2. If OLPC offers parts at a premium, and also offers a 'pedigree', repairs could become a donation source. This requires OLPC to manage, support, finance, and assume legal responsibility for such a program, though.

Business plans

Have a business plan model for how repair centers can run? Talk with one of the Repair center locations about how to apply it to their specific situation, or post your ideas here.

  • [1] Business Planning Flowchart For New Businesses
  • Business plan model - post ideas here!
  • Business plan model - post ideas here!

some ideas:
- some soft/hardware hackers 
- limited space (my living room 2x month) informal tech meeting where
reparing can be on the agenda. 
- some tools (disassembling, solder, multimeters) internet. (no scopes,
jtag tools jet)

- getting parts from broken XO's that are sent/brought.
- shipping costs by senders, receivers.

Online documentation registration:
- parts wanted/available
- disassembled / repaired XO


Scaling up:
Since there hardly any XO's in Europe, it is rather quiet now.
I see two models:

lowlevel (< 5 per cell) week:
- create more cells or get community space (University, Schools, ?)
- copy above model per town/neigbourhood
- train people in skills/knowledge

doing > 20 XO a week 
create a student training program:
- helpdesk
- hardware debugging
- Linux systems network administration

Marten 14:33, 17 March 2008 (EDT)

= The XO / XS Repair Service Center =
== Premisses ==
There will be 15,000 XOs and 49(+?) XS' in the
immediate vicinity within the next 6 months.
The (Birmingham City Schools) Bord of Educaton (as owner of 
the project and the XS' - yet not the XOs) may or may not be 
cooperating. Service contracts with The Board are possible, 
but at the moment nothing to bet money on.
Warranty on the first 1,000 XOs will expire around May 17th.

== So What? ==
If failure rates are somewhere near 1% per year this calls for 150 repairs. 
In industrial environments failure rates for mobile equipmenmt (even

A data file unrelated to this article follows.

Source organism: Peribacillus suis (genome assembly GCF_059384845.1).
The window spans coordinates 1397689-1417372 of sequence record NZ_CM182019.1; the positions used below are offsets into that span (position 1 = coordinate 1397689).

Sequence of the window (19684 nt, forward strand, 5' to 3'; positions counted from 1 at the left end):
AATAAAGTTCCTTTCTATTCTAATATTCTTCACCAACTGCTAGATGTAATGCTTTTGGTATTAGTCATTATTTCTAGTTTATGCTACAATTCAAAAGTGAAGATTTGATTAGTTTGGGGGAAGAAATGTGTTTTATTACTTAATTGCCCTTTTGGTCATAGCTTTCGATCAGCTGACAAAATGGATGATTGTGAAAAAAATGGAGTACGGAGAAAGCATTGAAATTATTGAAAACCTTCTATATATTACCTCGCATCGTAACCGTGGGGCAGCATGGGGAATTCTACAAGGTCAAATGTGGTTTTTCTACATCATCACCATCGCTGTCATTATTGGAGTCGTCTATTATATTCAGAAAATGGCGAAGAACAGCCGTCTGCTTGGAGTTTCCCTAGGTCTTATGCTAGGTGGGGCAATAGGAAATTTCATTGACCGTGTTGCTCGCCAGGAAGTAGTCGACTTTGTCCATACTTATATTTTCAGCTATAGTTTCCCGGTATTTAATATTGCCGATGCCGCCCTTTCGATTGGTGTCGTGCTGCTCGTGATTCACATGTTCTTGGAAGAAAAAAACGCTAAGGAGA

rugedized) is more in the 5 - 10% range, but there workers don't own their 
equipment and it is getting about 18 hours of heavy usage per week day and 
workers are not allowed to fix their equipment. Here (--> XO) 1/3 of the 
incidents may be fixed by the owners / kids themselves.

At new unit replacement prices somewhere in the $200 - $400 range 
(subject to availability and delivery times), repair can't hope to regularly 
charge more than 50% of the replacement value and would have to provide 
(more than 30 days of?) warranty on the work provided.
If 50% of the repair charges go to shipping and paying for spare parts, this 
leaves (150 x $300 x 50% =) $22,500 p.a. for the repair center to cover its costs.
Looking at these numbers the venture should be stopped right here.
The service (not just repair) center may none the less flourish if the 
customer / client base can be enlarged and 'high value' services get created. 
Here I am thinking of community centers, churches, local businesses with hot 
spots, and the like which might want to provide (content filtered?) web access 
for XO users. They could use something like a community XS server which could 
mirror several (near by) school's moodle (or other) contents.

So looking at the numbers, a mere repair shop won't be able to survive on much 
less than about 50,000 XOs as possible customer base (in the US - third world 
requirements for generated income may be less).
The only option for a full time job to be created is by expanding the services 
to related areas. Unfortunately the XS development seems far (!) from supporting 
this kind of venture.

TTown 14:49, 19 March 2008 (EDT)

Issues under debate

Official certification debate

"Official certification" refers to an "official" OLPC-administered certification (possibly with training) that repair shops can get.